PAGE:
FG went to Catholic Kid’s Camp this past week and the theme was St. Patrick. For my family, St. Patrick’s Day celebrations include lots of food, fun and more than a little green beer. My father had a blow-out party every year and it was considered “the” party to go to in our small town. He planned for it all year and even had invitations sent from Ireland. My mom provided lots of help but really it was my Dad’s day. When I saw some of the same decorations i.e. shamrock centerpieces, stickers, etc. I couldn’t help but smile. Good memories.
In keeping with the theme of St. Patrick, who drove the snakes out of Ireland, the camp organizers invited the Department of Agriculture to put on a demonstration about the Brown Tree Snake. I snuck away from helping with the snacks to check it out and it was fascinating. They brought in several live snakes to show and one was over 5 feet long.
This was definitely not for the faint of heart ~ they let the big snake slither across the floor for a moment and he was not a happy camper.
Introduced accidentally to Guam in the late 1940s, the Brown Tree Snake has caused extensive ecological damage to the island. Snakes have exterminated most of the indigenous forest birds and also greatly reduced the population of fruit bats and lizards. They are not poisonous to people but could leave a harmful bite mark on a baby or young child. Unfortunately, it has no natural predator here, but there is a dog who would like nothing better than to tear one apart.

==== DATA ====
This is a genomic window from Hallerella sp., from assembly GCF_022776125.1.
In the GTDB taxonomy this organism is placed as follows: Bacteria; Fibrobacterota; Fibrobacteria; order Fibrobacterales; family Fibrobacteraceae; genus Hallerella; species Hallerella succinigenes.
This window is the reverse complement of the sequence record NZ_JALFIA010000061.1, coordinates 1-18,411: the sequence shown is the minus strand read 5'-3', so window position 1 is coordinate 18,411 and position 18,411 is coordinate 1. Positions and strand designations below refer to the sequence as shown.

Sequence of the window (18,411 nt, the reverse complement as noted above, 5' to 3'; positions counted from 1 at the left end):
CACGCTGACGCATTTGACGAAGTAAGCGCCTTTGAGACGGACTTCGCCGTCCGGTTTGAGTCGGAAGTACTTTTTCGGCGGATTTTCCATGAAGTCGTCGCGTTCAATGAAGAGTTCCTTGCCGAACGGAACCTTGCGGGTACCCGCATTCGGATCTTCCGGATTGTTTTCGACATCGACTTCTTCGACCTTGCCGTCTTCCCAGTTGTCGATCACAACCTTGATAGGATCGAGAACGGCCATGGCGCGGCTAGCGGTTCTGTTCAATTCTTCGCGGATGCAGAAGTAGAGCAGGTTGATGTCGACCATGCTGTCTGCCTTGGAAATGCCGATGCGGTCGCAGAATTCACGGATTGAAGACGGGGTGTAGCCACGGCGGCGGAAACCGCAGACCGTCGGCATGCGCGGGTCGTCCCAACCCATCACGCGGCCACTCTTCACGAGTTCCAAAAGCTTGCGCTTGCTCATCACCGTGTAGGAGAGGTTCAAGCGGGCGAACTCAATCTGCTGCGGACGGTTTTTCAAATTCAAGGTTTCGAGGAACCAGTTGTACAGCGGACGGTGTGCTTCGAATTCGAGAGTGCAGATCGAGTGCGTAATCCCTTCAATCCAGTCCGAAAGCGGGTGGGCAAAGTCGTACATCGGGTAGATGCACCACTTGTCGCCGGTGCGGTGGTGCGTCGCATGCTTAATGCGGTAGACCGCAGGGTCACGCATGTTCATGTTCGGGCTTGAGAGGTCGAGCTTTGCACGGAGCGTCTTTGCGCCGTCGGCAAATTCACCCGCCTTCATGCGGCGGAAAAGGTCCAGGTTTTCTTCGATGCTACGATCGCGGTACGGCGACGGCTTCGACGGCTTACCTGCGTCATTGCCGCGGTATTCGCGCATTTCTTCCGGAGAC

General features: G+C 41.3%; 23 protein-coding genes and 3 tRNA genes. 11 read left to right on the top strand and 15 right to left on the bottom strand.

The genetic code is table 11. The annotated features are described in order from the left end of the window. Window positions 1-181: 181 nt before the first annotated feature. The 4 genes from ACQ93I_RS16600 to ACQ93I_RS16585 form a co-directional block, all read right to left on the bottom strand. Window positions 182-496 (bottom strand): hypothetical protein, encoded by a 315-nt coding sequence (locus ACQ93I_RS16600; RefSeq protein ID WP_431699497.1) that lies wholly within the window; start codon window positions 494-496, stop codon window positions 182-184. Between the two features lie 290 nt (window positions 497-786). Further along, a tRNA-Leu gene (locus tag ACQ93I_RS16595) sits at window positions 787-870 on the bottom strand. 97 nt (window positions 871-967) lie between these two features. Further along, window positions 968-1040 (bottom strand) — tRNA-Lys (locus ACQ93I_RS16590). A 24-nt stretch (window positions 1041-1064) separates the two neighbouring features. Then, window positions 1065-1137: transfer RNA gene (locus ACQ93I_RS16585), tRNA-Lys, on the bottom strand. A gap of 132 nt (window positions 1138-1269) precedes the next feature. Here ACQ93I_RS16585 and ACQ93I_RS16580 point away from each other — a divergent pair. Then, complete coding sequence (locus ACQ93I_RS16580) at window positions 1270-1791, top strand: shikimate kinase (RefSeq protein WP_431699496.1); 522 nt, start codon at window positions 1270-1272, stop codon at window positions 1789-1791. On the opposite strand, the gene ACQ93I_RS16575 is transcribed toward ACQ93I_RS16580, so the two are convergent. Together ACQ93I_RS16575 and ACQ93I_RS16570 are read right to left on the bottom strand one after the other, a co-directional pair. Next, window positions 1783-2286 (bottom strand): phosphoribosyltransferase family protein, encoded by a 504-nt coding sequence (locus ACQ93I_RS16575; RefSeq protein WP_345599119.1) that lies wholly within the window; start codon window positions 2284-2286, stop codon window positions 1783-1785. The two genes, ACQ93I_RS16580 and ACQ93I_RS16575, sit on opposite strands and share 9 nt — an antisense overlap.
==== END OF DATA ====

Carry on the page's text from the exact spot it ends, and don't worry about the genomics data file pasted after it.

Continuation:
The working dog did a great job sniffing out the hidden snakes. This Jack Russell was so small and cute but he was all business. He sniffed out the snakes like they were steak.
They use the dogs at the two airports (Commercial and Air Force) as well as at Big Navy. An average of 50 snakes a day are trapped and killed here in Guam. Yes, he said every day. Can’t believe I haven’t seen one on our walks. I’ll have to look harder.
We were told there is a problem with people letting the bait (the mice) out of the traps ~ I plead the fifth. 😉